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Including Coarse Mode Aerosol Microphysics in a Climate Model: Model Development and First Application

Kaiser, Christopher (2016) Including Coarse Mode Aerosol Microphysics in a Climate Model: Model Development and First Application. DLR-Forschungsbericht. DLR-FB-2016-1. Dissertation. Ludwig-Maximilians-Universität München. 171 S.

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Recent climate model simulations indicated that sulfate (SO4) formed from ship emissions may be one of the major contributors to the negative anthropogenic aerosol radiative forcing. Due to increasingly stringent regulations on the maximum sulfur content of ship fuels this contribution is expected to decrease strongly in the future. Possibly, nitrate (NO3) formation will compensate for part of the reduction, but measurements indicate that it may be crucial to include coarse mode particle interactions with condensable trace gases in order to quantify this effect. However, none of the aerosol (sub)models previously used for such assessments accounted for the coarse mode particle effects. This provided the motivation to extend one of those submodels, namely MADE, in the present work. The new submodel, MADE3, is based on the second generation of MADE, called MADE-in. It includes nine lognormal modes to represent three size ranges with three types of aerosol particles each. The associated increase in complexity w.r.t. to MADE and MADE-in required a complete revision of the code and careful reexamination of the underlying physical assumptions, as only the fine modes had been considered in the gas–particle interactions in the predecessor submodels. The main new features of MADE3 are the ability of coarse mode particles to take up condensing vapors and to coagulate with fine mode particles, and the gas–particle partitioning of chlorine, which is mainly contained in sea spray (SS) particles. In order to test the algorithms used in the new submodel it was run in a box model setup and the results were compared to those obtained in an analogous setup with the much more detailed, particle-resolved aerosol model PartMC-MOSAIC. The comparison was performed for an idealized marine boundary layer test case and showed improved performance of MADE3 over MADE in the representation of coarse mode particles and total aerosol composition. Subsequently, MADE3 was implemented into the atmospheric chemistry general circulation model EMAC. Due to the new mode structure this required extensive adaptations to other submodels, specifically to the one used for cloud and precipitation processing of aerosol particles. EMAC does not track interstitial aerosol particles separately from those immersed in cloud droplets, ice crystals, or precipitation. Hence, a sophisticated scheme was devised and implemented for the assignment of the in-cloud or in-precipitation aerosol to one of four possible modes, instead of just one possible mode in the MADE case. The coupled model, EMAC with MADE3, was thoroughly evaluated by comparison of simulation output to station network measurements of near-surface aerosol component mass concentrations, to airborne measurements of vertical aerosol mass mixing ratio and number concentration profiles, to ground-based and airborne measurements of particle size distributions, and to station network and satellite measurements of aerosol optical depth. Satisfactory agreement with the observations was obtained and it was thus shown that MADE3 is ready for application within EMAC. The results from an identically designed simulation with the predecessor submodel MADE led to the conclusion that a fraction of the secondary aerosol species partitions to the coarse modes in MADE3 and is thus removed more quickly from the atmosphere. Furthermore, a new evaluation method was developed, which allows for comparison of model output to size-resolved electron microscopy measurements of particle composition. Both submodels, MADE3 and MADE, were finally used in EMAC simulations of the effect of ship emissions on the atmospheric aerosol. As in previous studies for year 2000 conditions, SO4 was found to be the dominant species in the fine modes in this context. In contrast to SO4, the major fraction of ship emissions-induced near-surface NO3 was found to partition to the coarse modes in the MADE3 simulations. A similar amount of fine mode NO3 as in the present and former MADE simulations was also formed. Hence, fine mode particle growth due to ship emissions was also similar, and was reduced in idealized simulations of a future low-sulfur fuel scenario. Particle volume concentration decreased by about 1 % due to ship emissions in the MADE3 simulations, but not in the MADE simulations. This finding was independent of the fuel sulfur content. In summary, the inclusion of coarse mode particle interactions and the gas–particle partitioning of chlorine could alter prior conclusions on the climate effect of ship emissions-induced aerosol perturbations, mainly due to the differences in NO3 formation. This climate effect will be re-quantified in a follow-up study by coupling the MADE3 aerosol to a two-moment cloud microphysics scheme. Further planned applications of the new submodel include the quantification of climate effects of aerosol perturbations via their influence on ice clouds as well as simulations with boundary conditions specific to measurement campaigns. Results from the latter may lead to further model improvements and can also provide guidance for the interpretation of measurement results.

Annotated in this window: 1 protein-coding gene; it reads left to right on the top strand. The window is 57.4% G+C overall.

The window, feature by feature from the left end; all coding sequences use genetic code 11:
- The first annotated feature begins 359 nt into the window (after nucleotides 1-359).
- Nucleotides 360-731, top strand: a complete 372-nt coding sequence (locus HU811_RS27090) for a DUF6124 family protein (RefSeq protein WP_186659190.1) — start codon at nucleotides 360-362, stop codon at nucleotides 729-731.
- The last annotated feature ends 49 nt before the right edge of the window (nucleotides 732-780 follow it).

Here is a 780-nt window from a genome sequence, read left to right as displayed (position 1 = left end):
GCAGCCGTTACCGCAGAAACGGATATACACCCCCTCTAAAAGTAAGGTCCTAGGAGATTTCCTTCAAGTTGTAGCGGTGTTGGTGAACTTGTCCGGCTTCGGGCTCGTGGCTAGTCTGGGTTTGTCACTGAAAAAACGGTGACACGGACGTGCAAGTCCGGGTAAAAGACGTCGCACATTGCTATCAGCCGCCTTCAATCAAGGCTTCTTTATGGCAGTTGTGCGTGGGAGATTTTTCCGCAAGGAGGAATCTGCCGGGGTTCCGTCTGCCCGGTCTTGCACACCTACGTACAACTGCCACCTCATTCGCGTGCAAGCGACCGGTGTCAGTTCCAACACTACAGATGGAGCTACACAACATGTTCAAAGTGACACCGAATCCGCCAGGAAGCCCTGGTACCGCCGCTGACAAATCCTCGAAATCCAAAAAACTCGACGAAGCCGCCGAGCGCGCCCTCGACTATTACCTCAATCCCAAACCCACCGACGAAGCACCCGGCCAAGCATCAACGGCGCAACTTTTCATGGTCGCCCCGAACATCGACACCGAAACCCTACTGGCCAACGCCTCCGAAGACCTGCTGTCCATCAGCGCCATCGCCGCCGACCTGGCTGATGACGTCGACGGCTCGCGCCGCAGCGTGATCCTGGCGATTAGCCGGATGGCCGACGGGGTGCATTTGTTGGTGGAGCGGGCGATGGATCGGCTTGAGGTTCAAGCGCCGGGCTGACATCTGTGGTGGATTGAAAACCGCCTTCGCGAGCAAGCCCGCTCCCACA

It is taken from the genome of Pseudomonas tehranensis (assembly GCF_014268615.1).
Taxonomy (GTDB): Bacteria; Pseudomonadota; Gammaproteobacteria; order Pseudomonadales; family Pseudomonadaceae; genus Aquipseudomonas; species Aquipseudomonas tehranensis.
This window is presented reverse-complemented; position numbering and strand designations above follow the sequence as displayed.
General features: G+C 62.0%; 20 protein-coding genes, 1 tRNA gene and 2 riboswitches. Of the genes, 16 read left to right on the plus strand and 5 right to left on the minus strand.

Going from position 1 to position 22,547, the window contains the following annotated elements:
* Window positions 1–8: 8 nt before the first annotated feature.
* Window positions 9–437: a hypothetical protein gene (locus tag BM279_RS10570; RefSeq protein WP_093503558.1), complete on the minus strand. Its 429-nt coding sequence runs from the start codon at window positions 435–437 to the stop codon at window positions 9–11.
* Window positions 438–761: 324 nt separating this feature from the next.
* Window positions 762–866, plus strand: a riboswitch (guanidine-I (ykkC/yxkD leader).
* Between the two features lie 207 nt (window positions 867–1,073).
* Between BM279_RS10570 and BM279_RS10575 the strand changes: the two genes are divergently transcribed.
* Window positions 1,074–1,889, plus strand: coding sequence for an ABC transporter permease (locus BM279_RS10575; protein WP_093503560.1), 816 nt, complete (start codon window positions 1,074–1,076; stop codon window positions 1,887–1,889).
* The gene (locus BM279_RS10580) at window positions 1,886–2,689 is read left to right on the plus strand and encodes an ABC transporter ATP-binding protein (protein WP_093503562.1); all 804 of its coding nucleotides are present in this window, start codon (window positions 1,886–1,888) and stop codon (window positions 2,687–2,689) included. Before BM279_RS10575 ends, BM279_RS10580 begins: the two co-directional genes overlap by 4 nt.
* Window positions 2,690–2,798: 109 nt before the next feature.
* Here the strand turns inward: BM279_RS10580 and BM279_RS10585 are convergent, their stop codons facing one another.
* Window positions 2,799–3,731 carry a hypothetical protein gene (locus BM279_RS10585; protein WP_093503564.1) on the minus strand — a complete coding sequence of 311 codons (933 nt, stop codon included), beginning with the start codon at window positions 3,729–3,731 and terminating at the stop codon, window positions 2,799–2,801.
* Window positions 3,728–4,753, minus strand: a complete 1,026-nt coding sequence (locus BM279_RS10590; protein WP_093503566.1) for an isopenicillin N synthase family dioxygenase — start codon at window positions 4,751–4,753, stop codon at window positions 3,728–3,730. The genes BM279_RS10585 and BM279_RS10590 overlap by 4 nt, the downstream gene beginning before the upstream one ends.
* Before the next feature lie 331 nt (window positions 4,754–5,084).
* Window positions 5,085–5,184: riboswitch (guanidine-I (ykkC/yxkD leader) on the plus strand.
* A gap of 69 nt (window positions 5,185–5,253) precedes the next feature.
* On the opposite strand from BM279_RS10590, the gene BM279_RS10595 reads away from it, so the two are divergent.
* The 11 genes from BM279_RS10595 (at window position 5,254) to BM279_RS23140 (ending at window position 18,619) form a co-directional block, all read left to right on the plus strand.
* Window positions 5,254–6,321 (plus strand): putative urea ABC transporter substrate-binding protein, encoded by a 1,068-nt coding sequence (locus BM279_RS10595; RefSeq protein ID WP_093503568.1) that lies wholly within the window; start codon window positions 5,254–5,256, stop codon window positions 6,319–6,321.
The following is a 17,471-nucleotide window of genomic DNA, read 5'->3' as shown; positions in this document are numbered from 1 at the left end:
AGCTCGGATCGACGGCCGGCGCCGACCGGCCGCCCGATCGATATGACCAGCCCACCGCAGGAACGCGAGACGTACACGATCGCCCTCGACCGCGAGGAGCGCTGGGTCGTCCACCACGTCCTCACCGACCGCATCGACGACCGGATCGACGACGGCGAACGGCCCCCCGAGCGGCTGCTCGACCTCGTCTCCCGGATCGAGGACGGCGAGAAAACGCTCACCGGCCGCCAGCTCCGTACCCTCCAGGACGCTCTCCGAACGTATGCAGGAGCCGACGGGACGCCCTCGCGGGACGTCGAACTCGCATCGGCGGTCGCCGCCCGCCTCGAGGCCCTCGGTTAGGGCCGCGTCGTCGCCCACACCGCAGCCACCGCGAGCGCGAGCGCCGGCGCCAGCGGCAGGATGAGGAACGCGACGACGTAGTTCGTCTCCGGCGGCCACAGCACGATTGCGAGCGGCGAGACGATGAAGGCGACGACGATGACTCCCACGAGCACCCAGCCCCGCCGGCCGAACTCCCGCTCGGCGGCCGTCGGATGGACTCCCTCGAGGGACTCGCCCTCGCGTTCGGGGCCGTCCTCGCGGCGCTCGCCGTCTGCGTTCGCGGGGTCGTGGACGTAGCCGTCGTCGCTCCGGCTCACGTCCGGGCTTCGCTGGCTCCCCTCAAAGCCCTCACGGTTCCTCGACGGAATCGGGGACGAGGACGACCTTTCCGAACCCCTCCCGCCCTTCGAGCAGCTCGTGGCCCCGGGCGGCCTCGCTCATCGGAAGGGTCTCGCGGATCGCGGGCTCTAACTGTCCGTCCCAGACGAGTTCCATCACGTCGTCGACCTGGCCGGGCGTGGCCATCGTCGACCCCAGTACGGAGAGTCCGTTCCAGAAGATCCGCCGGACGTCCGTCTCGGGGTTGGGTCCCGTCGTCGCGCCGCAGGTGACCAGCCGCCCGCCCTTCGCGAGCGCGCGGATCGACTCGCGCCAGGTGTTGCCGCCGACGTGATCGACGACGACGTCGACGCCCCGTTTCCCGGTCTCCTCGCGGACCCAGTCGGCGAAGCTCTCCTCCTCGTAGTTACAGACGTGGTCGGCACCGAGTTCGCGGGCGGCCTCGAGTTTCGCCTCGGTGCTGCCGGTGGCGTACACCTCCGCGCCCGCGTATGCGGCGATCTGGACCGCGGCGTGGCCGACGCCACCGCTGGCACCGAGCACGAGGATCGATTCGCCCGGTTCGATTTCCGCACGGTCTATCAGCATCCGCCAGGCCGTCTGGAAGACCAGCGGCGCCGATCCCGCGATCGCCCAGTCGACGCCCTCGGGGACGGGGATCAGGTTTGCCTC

Item URL in elib:https://elib.dlr.de/103328/
Document Type:Monograph (DLR-Forschungsbericht, Dissertation)
Title:Including Coarse Mode Aerosol Microphysics in a Climate Model: Model Development and First Application
AuthorsInstitution or Email of AuthorsAuthor's ORCID iDORCID Put Code
Refereed publication:No
Open Access:Yes
Number of Pages:171
Publisher:Deutsches Zentrum für Luft- und Raumfahrt e. V.
Series Name:DLR Forschungsbericht
Keywords:aerosol,atmosphere,coarse mode,climate model,ship emissions
Institution:Ludwig-Maximilians-Universität München
Department:Institut für Physik der Atmosphäre, DLR
HGF - Research field:Aeronautics, Space and Transport
HGF - Program:Space
HGF - Program Themes:Earth Observation
DLR - Research area:Raumfahrt
DLR - Program:R EO - Earth Observation
DLR - Research theme (Project):R - Atmospheric and climate research, V - no assignment
Location: Oberpfaffenhofen
Institutes and Institutions:Institute of Atmospheric Physics > Earth System Modelling
Deposited By: Kaiser, Christopher
Deposited On:07 Mar 2016 18:17
Last Modified:31 Jul 2019 20:00